It is unfortunate that so many bright, capable boys who might render valuable service to society in skilled industrial, commercial, or even professional pursuits are bound to lives of unskilled labor simply because their parents are poor. To be sure this condition exists in all countries, and none can claim to have made great progress in remedying it. It is to be regretted, however, that the German scheme of industrial education, which is so comprehensive in character and has so many admirable features, should not only fail to provide a remedy, or partial remedy, but should actually close the door of opportunity on these boys. Some day we shall measure the efficiency of an educational system by its success in discovering and conserving ability and placing it where it can reach its highest development and render its largest service as well as by success in developing such ability as comes to the school in the ordinary course of events.

One other feature of these schools for unskilled workers must come in for a word of criticism, namely, the schedule of classes which places 60 per cent of the work after 6 o'clock in the evening. The objections to this are so obvious that it is not necessary to discuss them here. This compromise with employers, who objected to excusing boys during the busy part of the day, will, no doubt, be remedied in time.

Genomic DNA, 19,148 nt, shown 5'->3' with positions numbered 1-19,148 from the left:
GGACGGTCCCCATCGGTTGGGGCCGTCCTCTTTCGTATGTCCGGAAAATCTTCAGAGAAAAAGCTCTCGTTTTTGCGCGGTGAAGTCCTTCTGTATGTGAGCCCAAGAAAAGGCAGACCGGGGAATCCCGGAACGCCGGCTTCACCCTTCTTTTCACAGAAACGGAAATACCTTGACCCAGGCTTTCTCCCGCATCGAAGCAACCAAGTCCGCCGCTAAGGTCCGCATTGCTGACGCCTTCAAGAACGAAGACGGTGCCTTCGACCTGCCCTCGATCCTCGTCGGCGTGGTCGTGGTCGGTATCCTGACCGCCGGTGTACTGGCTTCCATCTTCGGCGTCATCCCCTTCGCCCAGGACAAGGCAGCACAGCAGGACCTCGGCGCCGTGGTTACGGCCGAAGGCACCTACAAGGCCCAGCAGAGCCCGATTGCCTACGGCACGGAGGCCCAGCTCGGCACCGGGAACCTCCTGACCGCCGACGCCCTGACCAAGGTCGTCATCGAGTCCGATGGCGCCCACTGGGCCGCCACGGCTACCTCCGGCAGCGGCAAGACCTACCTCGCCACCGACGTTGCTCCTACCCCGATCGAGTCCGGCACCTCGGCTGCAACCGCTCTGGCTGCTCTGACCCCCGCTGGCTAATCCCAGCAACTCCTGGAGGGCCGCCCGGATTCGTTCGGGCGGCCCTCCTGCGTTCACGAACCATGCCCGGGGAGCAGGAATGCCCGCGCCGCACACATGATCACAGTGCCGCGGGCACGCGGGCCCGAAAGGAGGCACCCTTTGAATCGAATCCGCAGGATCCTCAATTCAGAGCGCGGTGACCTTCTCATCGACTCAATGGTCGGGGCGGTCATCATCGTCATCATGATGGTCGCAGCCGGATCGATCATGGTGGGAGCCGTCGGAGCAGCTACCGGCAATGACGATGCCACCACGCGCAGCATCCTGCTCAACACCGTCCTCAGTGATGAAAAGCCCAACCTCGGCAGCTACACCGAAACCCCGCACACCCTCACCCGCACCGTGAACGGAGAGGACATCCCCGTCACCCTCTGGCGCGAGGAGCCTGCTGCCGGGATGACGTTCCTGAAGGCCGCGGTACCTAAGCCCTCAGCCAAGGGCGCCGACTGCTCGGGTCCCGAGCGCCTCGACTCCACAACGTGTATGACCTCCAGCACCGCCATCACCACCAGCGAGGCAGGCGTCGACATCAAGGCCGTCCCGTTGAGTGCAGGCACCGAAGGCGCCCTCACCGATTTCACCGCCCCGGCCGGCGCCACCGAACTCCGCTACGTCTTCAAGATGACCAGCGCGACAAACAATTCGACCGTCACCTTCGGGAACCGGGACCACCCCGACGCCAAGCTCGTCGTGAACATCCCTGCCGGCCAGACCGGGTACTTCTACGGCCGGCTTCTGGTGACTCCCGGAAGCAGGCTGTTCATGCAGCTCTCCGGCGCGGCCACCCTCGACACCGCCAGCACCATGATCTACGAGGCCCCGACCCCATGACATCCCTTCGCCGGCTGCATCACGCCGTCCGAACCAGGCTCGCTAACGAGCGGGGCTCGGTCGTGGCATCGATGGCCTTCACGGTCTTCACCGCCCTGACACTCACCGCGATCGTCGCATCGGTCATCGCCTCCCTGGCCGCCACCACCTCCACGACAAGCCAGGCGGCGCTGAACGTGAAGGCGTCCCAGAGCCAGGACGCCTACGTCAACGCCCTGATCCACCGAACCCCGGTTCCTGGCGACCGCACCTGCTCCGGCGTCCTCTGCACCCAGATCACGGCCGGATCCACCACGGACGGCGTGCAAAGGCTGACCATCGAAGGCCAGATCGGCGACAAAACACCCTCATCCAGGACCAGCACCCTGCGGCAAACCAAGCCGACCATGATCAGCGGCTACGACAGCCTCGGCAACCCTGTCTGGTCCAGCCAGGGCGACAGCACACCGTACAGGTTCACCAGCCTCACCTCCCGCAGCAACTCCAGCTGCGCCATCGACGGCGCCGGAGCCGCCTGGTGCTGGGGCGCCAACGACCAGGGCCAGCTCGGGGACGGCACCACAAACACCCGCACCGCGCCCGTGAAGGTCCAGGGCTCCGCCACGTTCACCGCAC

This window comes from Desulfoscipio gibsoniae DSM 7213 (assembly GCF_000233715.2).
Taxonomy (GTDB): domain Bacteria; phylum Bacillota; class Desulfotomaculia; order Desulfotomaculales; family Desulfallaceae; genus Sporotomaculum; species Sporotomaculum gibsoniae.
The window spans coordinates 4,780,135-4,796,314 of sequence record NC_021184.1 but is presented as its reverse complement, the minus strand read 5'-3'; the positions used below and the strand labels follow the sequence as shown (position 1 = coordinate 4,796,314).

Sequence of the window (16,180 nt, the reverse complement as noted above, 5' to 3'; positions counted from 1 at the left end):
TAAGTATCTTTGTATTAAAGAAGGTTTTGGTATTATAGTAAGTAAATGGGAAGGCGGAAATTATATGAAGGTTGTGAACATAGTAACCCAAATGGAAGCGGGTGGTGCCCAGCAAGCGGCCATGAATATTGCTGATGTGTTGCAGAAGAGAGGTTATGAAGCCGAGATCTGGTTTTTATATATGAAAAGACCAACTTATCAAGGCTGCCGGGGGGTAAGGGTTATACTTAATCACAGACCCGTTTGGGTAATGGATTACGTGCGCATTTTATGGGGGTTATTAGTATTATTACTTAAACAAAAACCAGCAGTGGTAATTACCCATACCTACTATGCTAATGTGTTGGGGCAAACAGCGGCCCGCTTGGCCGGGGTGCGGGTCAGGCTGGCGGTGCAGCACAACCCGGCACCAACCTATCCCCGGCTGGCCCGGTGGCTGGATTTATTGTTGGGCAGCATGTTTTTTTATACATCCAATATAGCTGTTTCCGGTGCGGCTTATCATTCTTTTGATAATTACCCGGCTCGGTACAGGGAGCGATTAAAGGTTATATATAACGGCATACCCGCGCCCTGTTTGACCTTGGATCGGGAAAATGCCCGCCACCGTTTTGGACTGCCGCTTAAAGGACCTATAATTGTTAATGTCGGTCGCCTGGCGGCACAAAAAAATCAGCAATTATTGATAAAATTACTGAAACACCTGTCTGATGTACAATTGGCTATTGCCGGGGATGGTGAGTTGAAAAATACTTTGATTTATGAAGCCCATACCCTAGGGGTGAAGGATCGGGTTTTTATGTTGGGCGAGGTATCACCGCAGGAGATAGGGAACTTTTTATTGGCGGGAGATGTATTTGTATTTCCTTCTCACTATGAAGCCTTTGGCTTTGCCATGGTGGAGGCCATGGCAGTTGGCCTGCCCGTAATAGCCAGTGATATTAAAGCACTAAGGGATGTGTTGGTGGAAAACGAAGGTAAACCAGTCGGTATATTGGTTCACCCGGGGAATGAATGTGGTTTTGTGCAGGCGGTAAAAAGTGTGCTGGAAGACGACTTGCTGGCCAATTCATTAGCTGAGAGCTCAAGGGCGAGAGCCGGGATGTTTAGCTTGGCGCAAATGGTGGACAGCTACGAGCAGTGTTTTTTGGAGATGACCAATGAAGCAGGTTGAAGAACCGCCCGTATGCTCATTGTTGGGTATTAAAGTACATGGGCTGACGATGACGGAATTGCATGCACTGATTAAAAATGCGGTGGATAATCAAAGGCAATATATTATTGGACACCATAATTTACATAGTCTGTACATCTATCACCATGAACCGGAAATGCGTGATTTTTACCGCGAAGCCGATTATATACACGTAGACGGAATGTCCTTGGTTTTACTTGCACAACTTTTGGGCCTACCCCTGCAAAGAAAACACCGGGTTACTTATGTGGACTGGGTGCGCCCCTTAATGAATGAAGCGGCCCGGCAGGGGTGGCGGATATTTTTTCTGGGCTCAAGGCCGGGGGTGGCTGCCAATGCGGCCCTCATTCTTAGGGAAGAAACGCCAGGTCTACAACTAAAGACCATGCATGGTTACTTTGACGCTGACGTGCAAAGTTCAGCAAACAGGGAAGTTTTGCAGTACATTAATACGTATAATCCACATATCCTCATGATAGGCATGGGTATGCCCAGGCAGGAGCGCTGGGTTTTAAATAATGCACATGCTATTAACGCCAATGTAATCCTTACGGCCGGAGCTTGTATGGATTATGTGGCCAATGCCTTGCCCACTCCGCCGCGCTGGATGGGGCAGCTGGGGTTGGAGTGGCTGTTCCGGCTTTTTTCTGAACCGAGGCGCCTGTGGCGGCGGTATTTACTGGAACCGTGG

In the many reports published in the United States concerning industrial and commercial education in Germany, comparatively little space has been given to continuation schools for girls. This has been due to the relative unimportance of these schools industrially and commercially as compared with the schools for boys. Recently, however, this condition has been changing rapidly. Munich, in 1914, reorganized her compulsory continuation schools for girls, and adopted new courses of study, in an effort to make as practical provision for girls as for boys, though recognizing that girls will not have the same place in industry as boys. Berlin, in 1913, established a compulsory continuation school system for girls, little less comprehensive, account being taken of the industrial opportunities of girls, than that provided earlier for boys. For some years previous to these dates voluntary continuation schools for girls and women in all parts of Germany had been growing steadily in importance and in enrollment.

The new compulsory continuation schools for girls in Berlin are of sufficient importance to deserve all of this section, but, for the sake of completeness, a brief account of the voluntary schools will be given also.